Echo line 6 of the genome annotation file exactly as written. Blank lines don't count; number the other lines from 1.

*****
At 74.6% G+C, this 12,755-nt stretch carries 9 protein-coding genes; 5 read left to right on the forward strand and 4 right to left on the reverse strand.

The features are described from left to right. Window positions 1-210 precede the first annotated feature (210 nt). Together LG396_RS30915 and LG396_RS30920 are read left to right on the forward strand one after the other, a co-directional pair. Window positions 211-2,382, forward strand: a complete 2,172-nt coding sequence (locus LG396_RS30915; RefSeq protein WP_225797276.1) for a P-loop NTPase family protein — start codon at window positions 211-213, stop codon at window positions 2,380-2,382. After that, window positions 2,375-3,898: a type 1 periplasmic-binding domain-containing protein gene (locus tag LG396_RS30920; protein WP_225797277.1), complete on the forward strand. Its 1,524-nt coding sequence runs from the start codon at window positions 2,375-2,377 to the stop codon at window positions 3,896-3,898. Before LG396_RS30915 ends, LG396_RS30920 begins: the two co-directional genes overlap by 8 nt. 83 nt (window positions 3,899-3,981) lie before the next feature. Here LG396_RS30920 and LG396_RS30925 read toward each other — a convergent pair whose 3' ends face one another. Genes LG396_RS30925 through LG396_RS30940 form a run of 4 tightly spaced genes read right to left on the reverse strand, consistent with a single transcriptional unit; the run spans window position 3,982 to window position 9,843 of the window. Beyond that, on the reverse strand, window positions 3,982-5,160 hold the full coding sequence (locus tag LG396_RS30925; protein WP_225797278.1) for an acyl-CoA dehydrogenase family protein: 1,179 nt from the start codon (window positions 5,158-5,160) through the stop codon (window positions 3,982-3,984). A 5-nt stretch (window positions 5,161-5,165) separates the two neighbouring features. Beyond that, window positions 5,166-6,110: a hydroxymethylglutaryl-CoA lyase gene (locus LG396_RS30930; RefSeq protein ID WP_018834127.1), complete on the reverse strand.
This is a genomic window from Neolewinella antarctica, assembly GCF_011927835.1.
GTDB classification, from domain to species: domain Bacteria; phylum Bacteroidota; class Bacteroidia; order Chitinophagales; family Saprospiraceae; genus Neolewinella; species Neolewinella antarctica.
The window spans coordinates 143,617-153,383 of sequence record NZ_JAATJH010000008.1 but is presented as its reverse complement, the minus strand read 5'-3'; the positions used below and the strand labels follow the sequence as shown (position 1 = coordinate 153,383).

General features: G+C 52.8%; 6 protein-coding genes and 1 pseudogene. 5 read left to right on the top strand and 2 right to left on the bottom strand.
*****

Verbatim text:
General features: G+C 52.8%; 6 protein-coding genes and 1 pseudogene. 5 read left to right on the top strand and 2 right to left on the bottom strand.